Be an Ambassador for Your Own Health
Choosing a Journey to Health
by Randy Dietrich
Welcome and Congratulations!
The fact you’re reading these words tells me that you or someone you love has been diagnosed with hepatitis C. By seeking out this story, you have already taken one of the first and most important steps to taking control of your own health—you have made the decision to begin your journey, and I congratulate you on this important choice.
I’ve spent many years living my own health journey and helping others do the same. I’ve worked with an incredible group of healthcare professionals who have taught me a great deal. These collected thoughts are not just my own—they are the result of a collaborative effort among western medial doctors, various other health practitioners, and countless others who have faced challenging health conditions. The following pages contain some things that helped me along the way. I’ve also helped many others on their journeys, and they have found these tips helpful as well. As you flip through these pages, I hope that you’ll learn a few lessons that will end up being valuable to you in your own journey.
Take It From Someone Who Has Been There
In 1999, I was diagnosed with hepatitis C. And while my experience navigating hepatitis C certainly hasn’t made me an expert on all serious health conditions, I think my story may prove helpful as you move forward on your own journey. My story simply provides an overview of one man’s health decisions and the lessons that I’ve learned along the way. And it reinforces what may be the most important piece of knowledge I gained—that the very act of choosing can bring us to a place of greater wellness.
The only source of knowledge is experience.
Learn from the Experiences of Others
There’s an old joke that goes something like this:
This guy’s walking down the street when he falls in a hole. The walls are so steep he can’t get out. A doctor passes by and the guy shouts up, ‘Hey you. Can you help me out?’ The doctor writes a prescription, throws it down in the hole and moves on. Then a priest comes along and the guy shouts up, ‘I’m down in this hole can you help me out?’ The priest writes out a prayer, throws it down in the hole and moves on. Then a friend walks by, ‘Hey, it’s me can you help me out?’ And the friend jumps in the hole. Our guy says, ‘Are you stupid? Now we’re both down here.’ The friend says, ‘Yeah, but I’ve been down here before and I know the way out.’”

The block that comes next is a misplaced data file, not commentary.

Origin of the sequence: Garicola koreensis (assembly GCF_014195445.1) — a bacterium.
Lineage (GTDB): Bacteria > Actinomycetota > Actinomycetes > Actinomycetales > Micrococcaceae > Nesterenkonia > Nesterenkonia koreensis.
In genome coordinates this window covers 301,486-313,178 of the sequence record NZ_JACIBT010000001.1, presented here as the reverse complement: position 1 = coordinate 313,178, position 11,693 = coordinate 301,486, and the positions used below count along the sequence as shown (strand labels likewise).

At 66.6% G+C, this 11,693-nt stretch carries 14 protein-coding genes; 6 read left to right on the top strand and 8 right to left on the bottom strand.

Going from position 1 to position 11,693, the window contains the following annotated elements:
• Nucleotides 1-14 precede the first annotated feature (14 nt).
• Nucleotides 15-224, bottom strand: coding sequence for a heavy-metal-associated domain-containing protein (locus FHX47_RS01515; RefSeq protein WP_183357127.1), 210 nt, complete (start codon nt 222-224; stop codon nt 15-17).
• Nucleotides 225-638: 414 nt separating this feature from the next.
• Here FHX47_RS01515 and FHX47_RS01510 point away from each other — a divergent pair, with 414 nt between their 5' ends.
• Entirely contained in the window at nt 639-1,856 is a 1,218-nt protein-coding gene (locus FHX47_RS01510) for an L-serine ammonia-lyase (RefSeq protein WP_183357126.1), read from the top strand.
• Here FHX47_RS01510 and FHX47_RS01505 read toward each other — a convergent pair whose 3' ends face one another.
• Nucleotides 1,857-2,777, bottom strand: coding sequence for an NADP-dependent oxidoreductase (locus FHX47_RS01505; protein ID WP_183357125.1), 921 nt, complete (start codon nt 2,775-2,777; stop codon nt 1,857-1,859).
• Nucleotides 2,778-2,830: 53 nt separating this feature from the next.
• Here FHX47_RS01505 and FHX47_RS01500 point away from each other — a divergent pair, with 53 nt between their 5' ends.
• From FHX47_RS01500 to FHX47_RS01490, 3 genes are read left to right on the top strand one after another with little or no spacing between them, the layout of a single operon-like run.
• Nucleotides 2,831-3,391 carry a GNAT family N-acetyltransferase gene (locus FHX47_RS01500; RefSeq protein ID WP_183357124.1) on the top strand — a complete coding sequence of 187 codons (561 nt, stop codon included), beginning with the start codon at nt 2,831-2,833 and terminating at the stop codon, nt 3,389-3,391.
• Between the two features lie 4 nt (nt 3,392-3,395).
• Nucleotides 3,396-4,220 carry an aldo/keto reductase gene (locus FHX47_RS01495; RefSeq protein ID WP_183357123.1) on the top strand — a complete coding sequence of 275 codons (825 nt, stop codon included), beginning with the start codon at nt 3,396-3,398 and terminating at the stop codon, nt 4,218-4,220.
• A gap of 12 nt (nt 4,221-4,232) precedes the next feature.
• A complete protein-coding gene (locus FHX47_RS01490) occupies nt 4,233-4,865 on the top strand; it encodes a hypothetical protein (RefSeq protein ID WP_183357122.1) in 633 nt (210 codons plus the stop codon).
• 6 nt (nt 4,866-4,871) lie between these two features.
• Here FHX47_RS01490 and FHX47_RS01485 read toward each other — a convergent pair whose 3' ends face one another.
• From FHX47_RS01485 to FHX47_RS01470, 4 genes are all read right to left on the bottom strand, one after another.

Starting Your Own Journey
Now, no one is saying that you won’t need the help of a doctor (you will) or that you won’t need some spiritual guidance—I know that I did. A lot of people have lived through similar situations. It can be helpful, to find a friend who has been there before, and who can help you find your own way out. Each of us facing a challenging health condition does so with a unique set of health factors, genetics, support, and financial resources. Yours will play a role in setting your course just as mine did. But regardless of your circumstances, it’s essential that you remember one thing:
This is your journey.
These are your choices.
You’d best start believing in ghost stories…you’re in one!
You may have a difficult time accepting your new situation, but denying reality won’t help. There is a scene towards the beginning of the 2003 film Pirates of the Caribbean: The Curse of the Black Pearl that sums up my feelings about accepting one’s journey after being diagnosed with a long-term disease. The main female protagonist, Elizabeth Turner, has just expressed to the leader of the marauding pirates, Captain Barbossa, that she does not believe in ghost stories. As she makes this defiant statement, the moon comes out from behind the clouds and reveals the true nature of Captain Barbossa and his crew: skeletal, undead monsters that cannot be harmed. Barbossa turns to Elizabeth and states coldly, “You’d best start believing in ghost stories, Miss Turner—you’re in one!”